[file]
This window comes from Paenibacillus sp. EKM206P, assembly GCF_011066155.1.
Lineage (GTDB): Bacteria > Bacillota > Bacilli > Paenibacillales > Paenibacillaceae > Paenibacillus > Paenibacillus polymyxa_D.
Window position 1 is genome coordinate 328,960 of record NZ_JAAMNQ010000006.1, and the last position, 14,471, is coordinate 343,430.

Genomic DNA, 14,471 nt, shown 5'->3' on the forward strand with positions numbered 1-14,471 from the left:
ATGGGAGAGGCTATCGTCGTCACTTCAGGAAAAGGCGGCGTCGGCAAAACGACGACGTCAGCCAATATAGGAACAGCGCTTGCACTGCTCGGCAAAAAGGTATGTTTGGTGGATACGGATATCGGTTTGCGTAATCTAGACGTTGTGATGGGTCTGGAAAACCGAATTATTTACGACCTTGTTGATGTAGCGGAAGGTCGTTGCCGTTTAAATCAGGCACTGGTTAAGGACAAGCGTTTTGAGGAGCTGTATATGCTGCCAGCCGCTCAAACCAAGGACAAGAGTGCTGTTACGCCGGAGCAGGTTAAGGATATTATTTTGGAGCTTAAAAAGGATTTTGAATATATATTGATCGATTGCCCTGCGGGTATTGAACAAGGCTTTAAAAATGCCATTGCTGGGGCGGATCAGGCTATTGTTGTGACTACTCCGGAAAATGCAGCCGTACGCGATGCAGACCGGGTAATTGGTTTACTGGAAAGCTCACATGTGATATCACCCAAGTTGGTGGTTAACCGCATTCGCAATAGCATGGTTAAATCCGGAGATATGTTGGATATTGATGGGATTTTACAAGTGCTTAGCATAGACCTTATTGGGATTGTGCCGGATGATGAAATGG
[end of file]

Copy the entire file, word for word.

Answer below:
This window comes from Paenibacillus sp. EKM206P, assembly GCF_011066155.1.
Lineage (GTDB): Bacteria > Bacillota > Bacilli > Paenibacillales > Paenibacillaceae > Paenibacillus > Paenibacillus polymyxa_D.
Window position 1 is genome coordinate 328,960 of record NZ_JAAMNQ010000006.1, and the last position, 14,471, is coordinate 343,430.

Genomic DNA, 14,471 nt, shown 5'->3' on the forward strand with positions numbered 1-14,471 from the left:
ATGGGAGAGGCTATCGTCGTCACTTCAGGAAAAGGCGGCGTCGGCAAAACGACGACGTCAGCCAATATAGGAACAGCGCTTGCACTGCTCGGCAAAAAGGTATGTTTGGTGGATACGGATATCGGTTTGCGTAATCTAGACGTTGTGATGGGTCTGGAAAACCGAATTATTTACGACCTTGTTGATGTAGCGGAAGGTCGTTGCCGTTTAAATCAGGCACTGGTTAAGGACAAGCGTTTTGAGGAGCTGTATATGCTGCCAGCCGCTCAAACCAAGGACAAGAGTGCTGTTACGCCGGAGCAGGTTAAGGATATTATTTTGGAGCTTAAAAAGGATTTTGAATATATATTGATCGATTGCCCTGCGGGTATTGAACAAGGCTTTAAAAATGCCATTGCTGGGGCGGATCAGGCTATTGTTGTGACTACTCCGGAAAATGCAGCCGTACGCGATGCAGACCGGGTAATTGGTTTACTGGAAAGCTCACATGTGATATCACCCAAGTTGGTGGTTAACCGCATTCGCAATAGCATGGTTAAATCCGGAGATATGTTGGATATTGATGGGATTTTACAAGTGCTTAGCATAGACCTTATTGGGATTGTGCCGGATGATGAAATGG